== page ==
I had a character show up that I hadn’t planned for. Her name is Henrietta. She’s a bartender and everyone calls her Henri — and I can’t use her. The love interest’s name is Hector and the names look too close. So, I’ll keep her but try to come up with another name I like. I need a female bartender for my noir series – so Henri’s going to live there.

I had neuropsych testing done earlier this year and the doctor told me that my thinking is very linear and rigid. She actually said, “I’m not a career counselor, but if I were, I would probably tell you that being a writer’s not a good idea. Graphic designer – something like – much better.”

Being a stubborn jerk (actually, a stubborn jerk who spent almost $100,000 on a writing degree and has never, ever wanted to do anything else), I decided to ignore her and just figure out workarounds for my shortcomings.




Day Two


Ok, I was setting out to expand the outline today. I didn’t do so well. Even keeping the expansion scant, I got too much into writing the story and made the outline of each chapter way too big. Dialogue would jump into my head and come out my fingers. My usual chapter is about 1,600 words, and the outlines for a few of these chapters are over 1,000 words. So I wrote about 10,000 words just to outline 14 chapters. Insanity. I might as well just start writing the book.

I’m sure I’ll appreciate the over-work over the next few days, but it was frustrating today. So I exported the outline into Scrivener…

Screen Shot 2017-08-25 at 8.27.01 PM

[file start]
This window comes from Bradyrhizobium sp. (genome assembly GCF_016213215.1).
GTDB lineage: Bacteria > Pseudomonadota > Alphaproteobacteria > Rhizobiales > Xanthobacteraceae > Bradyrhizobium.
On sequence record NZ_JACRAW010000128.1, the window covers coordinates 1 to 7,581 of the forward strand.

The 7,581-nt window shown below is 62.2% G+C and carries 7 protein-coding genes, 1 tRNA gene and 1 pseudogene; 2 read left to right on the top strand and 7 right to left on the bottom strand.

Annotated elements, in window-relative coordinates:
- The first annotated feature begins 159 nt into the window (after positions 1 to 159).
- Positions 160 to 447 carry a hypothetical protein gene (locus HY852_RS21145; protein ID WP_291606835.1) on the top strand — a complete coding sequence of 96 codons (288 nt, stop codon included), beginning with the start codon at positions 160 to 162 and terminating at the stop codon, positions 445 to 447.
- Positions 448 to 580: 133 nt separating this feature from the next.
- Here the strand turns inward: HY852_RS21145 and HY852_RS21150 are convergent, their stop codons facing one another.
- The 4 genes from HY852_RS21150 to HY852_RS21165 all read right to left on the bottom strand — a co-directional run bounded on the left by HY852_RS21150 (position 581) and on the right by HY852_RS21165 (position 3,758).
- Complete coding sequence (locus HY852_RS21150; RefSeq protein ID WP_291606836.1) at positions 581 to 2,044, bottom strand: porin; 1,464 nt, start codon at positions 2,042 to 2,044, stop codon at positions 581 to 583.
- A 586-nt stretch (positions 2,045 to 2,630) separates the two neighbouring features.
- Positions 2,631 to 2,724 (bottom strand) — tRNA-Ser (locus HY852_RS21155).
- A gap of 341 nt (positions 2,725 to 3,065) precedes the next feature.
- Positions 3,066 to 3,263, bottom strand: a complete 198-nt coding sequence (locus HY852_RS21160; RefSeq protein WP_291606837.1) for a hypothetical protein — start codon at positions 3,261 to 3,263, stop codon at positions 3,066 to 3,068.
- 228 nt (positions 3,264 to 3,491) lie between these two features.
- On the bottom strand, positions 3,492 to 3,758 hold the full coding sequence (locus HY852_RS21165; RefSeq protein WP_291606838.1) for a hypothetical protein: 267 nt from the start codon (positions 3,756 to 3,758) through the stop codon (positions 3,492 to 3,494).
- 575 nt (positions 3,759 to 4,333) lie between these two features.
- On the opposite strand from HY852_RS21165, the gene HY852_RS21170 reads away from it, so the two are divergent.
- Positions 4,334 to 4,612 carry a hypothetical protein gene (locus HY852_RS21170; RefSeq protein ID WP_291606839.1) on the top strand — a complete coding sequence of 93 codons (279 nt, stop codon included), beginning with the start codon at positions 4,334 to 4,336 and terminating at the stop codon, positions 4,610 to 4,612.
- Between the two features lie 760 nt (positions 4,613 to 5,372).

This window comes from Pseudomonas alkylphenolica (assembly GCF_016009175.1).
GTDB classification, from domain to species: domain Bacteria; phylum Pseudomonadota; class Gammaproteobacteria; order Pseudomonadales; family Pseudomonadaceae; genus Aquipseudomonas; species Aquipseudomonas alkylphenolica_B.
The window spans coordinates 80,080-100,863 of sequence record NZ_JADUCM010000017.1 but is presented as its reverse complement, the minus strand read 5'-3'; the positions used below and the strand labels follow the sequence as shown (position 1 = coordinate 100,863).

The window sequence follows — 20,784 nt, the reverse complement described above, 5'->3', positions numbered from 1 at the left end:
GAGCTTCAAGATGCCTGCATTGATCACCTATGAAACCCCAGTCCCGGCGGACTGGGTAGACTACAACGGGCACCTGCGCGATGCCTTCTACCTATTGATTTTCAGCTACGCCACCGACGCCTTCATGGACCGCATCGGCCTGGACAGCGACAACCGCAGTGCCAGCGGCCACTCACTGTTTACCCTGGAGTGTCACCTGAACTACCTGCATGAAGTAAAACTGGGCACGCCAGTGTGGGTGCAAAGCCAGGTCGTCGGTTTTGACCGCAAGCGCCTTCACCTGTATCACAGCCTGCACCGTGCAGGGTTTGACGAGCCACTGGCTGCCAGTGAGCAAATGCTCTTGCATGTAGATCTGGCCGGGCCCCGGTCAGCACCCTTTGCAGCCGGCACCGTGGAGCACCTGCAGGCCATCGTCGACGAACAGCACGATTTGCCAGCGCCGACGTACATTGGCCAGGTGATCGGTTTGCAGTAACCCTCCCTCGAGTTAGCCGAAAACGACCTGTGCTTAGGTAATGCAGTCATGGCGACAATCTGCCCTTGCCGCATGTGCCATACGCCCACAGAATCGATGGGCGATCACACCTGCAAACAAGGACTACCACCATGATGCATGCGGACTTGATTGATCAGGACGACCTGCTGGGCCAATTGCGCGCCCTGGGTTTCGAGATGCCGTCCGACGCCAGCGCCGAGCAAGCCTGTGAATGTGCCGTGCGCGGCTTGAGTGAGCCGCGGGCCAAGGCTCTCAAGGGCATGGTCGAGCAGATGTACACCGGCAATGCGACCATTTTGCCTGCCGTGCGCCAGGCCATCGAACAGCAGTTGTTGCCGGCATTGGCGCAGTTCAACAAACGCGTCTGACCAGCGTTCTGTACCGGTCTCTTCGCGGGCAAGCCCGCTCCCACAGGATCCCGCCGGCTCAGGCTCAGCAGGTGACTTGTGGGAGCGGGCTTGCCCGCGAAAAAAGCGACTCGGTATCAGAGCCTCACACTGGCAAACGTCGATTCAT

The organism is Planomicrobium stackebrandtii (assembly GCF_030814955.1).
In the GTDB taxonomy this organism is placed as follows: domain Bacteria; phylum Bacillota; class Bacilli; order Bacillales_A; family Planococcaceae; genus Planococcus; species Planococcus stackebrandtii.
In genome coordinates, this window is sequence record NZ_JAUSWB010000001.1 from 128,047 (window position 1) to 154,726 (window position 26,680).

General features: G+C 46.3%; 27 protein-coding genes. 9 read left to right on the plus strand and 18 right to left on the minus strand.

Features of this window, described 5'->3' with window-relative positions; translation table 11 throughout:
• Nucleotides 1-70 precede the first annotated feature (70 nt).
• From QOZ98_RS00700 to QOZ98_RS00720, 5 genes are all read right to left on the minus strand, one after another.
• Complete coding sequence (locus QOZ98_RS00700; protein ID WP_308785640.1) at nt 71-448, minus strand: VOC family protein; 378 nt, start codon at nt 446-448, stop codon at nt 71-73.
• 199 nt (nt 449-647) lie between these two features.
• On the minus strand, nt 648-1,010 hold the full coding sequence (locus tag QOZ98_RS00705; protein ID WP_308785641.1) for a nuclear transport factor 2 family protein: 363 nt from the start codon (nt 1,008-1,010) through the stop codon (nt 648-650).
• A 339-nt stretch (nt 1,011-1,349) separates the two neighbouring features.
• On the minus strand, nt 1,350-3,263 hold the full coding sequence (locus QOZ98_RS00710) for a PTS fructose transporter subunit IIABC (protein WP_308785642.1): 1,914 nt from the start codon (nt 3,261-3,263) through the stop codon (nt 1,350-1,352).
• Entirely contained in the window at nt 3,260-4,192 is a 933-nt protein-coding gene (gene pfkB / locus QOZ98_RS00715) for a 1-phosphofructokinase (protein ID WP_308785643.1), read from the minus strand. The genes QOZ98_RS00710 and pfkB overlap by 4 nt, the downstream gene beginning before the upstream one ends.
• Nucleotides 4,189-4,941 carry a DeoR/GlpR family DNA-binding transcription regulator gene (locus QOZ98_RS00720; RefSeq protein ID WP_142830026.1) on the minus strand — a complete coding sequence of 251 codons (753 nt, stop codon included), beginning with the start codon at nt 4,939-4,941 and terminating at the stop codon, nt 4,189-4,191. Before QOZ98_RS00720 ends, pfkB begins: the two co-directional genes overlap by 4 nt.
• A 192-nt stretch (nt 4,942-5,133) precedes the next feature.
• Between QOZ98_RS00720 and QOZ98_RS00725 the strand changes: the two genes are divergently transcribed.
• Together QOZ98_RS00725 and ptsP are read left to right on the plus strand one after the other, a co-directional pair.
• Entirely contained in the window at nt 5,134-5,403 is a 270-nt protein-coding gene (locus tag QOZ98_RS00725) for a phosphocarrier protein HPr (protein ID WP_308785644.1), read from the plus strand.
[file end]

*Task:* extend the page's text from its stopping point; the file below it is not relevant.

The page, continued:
did a little writing to give myself a head start on tomorrow…

Screen Shot 2017-08-25 at 8.16.25 PM

At least I know exactly what’s going to happen, when it’s going to happen, and how everyone will react when it does. Tomorrow is the first of the massive writing days.

Wish me luck,


Day One


It’s the end of day 1, and I’m wiped out. My brain is jelly. As for using the software, I ditched that idea around six hours ago. It is sooooooo detailed that there’s no way I could finish in two days. It will be great when I’m trying to suss out characters and stories in the future, but since I’ve been living with these people in my head for a few years, I feel I already know them well enough. I didn’t ditch the Outlining Your Novel stuff altogether though. It’s actually the backbone of my outline.

I plugged it into an Excel sheet. She tells you approximately when the major points of your story should happen for the most impact.

Screen Shot 2017-08-24 at 7.35.57 PM

I know that there are people out there who feel that takes some of the art from storytelling… I say bullshit. It actually capitalizes on the wisdom of tens of thousands of years of storytellers.